Archive for November, 2014

Nov.19 – John Thomas Agnew

November 19, 2014

On this day in 1918, John Thomas Agnew was born to John Wesley Agnew, a bookkeeper for Monon Railroad, and his wife Mary, a feisty-minded and strong-willed woman who loved babies and telling stories. John Thomas grew up without a lot of luxury, and always excelled in school. He found a flute on the street & taught himself how to play it, later writing marches for Purdue band. As a youth, he contracted a disease that took him out of school and caused one leg to be shorter than the other. For this reason he limped the rest of his life and could not tie his own shoes, but that never slowed him down. He became Prof. of Mechanical Engineering at his alma mater, Purdue University, did research at Genl Motors in Michigan, and eventually moved his family to Philadelphia where he became Dean of Engineering at Drexel U. On weekends he was grading papers and reading but always available to his kids. He loved wearing old white t-shirts and bumming around in Natl Parks and hunting for fossils in the summer. He was a small man, a scientist at heart and agnostic but believed in contributing to the advancement of humanity. He died at age 50, as many Agnew men do, with heart trouble, just after my 16th birthday. He was my father, and I miss him.

On this day in 1918, John Thomas Agnew was born to John Wesley Agnew, a bookkeeper for Monon Railroad, and his wife Mary, a feisty-minded and strong-willed woman who loved babies and telling stories. John Thomas grew up without a lot of luxury, and always excelled in school. He found a flute on the street & taught himself how to play it, later writing marches for Purdue band. As a youth, he contracted a disease that took him out of school and caused one leg to be shorter than the other. For this reason he limped the rest of his life and could not tie his own shoes, but that never slowed him down. He became  Prof. of Mechanical Engineering at his alma mater, Purdue University, did research at Genl Motors in Michigan, and eventually moved his family to Philadelphia where he became Dean of Engineering at Drexel U. On weekends he was grading papers and reading but always available to his kids. He loved wearing old white t-shirts and bumming around in Natl Parks and hunting for fossils in the summer. He was a small man, a scientist at heart and agnostic but believed in contributing to the advancement of humanity. He died at age 50, as many Agnew men do, with heart trouble, just after my 16th birthday. He was my father, and I miss him.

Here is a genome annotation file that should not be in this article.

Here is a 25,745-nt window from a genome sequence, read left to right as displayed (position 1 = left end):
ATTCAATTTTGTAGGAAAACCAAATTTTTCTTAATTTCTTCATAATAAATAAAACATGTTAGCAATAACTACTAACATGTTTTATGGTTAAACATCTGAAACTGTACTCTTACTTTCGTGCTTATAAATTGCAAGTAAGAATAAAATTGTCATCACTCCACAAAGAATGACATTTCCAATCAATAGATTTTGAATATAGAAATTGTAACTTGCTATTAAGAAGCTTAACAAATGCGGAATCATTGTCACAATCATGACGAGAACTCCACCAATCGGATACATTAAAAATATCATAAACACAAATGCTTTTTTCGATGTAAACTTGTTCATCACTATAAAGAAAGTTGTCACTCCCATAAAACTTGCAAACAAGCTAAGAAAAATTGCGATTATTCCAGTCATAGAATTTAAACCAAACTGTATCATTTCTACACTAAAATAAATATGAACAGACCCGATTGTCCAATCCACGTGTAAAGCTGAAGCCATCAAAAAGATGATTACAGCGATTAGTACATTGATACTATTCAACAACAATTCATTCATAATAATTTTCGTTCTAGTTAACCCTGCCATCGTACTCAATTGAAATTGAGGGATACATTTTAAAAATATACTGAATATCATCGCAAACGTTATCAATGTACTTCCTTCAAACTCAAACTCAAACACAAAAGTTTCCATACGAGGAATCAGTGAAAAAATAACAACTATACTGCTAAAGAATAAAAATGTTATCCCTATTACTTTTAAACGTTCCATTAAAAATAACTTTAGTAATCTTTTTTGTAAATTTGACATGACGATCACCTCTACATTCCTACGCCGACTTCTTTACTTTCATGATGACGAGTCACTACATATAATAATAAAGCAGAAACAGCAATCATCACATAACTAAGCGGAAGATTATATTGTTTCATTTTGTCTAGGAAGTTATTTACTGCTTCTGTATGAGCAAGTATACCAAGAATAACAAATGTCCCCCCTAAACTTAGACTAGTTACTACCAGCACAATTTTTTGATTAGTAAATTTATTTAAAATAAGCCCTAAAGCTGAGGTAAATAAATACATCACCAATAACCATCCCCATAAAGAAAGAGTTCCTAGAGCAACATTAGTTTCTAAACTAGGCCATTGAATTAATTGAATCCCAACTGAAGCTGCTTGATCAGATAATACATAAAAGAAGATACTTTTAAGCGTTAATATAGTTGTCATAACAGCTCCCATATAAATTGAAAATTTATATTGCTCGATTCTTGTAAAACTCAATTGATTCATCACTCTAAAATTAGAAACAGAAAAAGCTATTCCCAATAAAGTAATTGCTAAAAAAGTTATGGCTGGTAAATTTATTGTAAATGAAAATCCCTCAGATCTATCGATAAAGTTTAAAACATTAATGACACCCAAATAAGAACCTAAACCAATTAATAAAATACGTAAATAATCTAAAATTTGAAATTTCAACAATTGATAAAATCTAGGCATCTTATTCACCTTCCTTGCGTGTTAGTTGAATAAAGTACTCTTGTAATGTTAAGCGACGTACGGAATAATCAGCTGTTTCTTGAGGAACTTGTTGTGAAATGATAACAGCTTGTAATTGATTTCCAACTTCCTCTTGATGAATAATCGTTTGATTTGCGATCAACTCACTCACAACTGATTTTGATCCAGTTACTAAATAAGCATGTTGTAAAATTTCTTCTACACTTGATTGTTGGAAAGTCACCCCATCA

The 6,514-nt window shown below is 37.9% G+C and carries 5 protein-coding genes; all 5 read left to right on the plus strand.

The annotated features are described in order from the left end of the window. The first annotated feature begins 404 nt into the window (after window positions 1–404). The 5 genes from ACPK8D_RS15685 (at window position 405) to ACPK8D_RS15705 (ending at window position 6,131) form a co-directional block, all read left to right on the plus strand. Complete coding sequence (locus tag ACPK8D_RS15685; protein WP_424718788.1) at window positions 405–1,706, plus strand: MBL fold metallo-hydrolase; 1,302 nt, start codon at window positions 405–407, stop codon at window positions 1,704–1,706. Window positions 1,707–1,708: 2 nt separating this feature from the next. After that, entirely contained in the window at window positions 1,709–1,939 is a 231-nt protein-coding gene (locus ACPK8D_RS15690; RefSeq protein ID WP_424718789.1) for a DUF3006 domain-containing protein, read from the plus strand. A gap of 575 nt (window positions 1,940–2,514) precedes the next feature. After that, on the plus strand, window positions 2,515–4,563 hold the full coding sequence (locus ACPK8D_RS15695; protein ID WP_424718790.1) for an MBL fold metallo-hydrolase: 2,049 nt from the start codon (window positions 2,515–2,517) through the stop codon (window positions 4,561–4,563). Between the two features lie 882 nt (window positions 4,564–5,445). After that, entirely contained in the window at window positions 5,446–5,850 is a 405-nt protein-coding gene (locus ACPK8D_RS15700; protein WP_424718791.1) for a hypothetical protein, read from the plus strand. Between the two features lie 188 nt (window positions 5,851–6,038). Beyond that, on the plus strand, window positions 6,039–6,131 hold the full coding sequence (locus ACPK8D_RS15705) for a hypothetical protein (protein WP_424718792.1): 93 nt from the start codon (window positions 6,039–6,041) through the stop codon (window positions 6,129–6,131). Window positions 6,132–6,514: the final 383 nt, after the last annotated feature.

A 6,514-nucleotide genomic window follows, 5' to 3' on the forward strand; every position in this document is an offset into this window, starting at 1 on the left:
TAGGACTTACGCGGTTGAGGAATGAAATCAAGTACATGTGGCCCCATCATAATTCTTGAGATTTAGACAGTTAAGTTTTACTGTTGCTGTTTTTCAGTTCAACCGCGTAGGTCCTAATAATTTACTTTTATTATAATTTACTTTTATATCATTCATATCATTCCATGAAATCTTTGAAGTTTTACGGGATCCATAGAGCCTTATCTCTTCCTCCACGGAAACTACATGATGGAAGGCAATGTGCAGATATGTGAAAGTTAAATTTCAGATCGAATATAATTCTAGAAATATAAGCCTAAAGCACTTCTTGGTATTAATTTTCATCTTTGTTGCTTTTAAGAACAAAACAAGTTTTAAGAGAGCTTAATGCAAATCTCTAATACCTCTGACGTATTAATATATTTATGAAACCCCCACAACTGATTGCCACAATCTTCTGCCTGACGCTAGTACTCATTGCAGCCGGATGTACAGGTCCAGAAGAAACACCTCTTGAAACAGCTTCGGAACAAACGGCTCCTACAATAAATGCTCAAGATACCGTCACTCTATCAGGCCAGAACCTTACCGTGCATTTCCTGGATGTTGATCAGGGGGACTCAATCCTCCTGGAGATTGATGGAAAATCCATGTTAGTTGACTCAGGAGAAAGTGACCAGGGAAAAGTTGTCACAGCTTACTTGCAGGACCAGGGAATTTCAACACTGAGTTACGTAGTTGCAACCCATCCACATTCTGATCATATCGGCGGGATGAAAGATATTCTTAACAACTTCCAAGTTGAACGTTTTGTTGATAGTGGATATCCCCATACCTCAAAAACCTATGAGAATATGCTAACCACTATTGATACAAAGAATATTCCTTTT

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2 little poems

November 18, 2014

This is the Time

This is the time

When all is well

When work is done

And time stands still

The night takes over

And thoughts take flight

Into worlds unknown

The dreams of midnight.

cfblack 11-17-2014

The Future

I wonder what

the future holds,

What will the news be tomorrow?

Will we hear the fateful decision

that spawns a riot across America?

It all seems so pointless, sometimes.

It all seems so very unreal.

Corruption riddles the system throughout,

There will be no redemption here.

All we can do is call upon God

and raise up our arms to each other,

Shield ourselves against the cold,

Walk through this night together.

Hidden Words no.66

November 6, 2014

O CHILDREN OF THE DIVINE AND INVISIBLE ESSENCE!

Ye shall be hindered from loving Me and souls shall be perturbed as they make mention of Me.

For minds cannot grasp Me nor hearts contain Me. — Baha’u’llah

Jestem

nothing really to say

November 6, 2014

There is so much to say, I cannot really say anything. I stare at my plastic-stacked-drawers of trinkets, stickers, pencils and markers, units marked “Unity” “Oneness” ” Love” “Service” — from doing children’s classes this summer, and it seems like a lifetime ago.

My office room now contains a laptop from my new school. There are criminology books strewn around the room, a full notebook of materials from every class. Still wondering how I will ever catch up before the semester ends. Finals Week exactly 4 weeks away, and a holiday in between now and then.

I think about each student and now know them all by name. I have learned them all. I still do not know a thing about what some of them really think. What do they think about? What are their worries? What do they spend their time on away from class? Do they look forward to being at home for Thanksgiving? Do they have a goal? What do they expect in their future?

They are all beginning to worry about their grades and want to keep them as high as possible. But will they study? Will they take that book out of reserve at the library and look through the chapters? It’s anyone’s guess.

My ever present hope is that each one of them will attempt their best. Time to run that sprint to the finish line — all the way in! How much steam do you have left in reserve?

And then a blessed month off.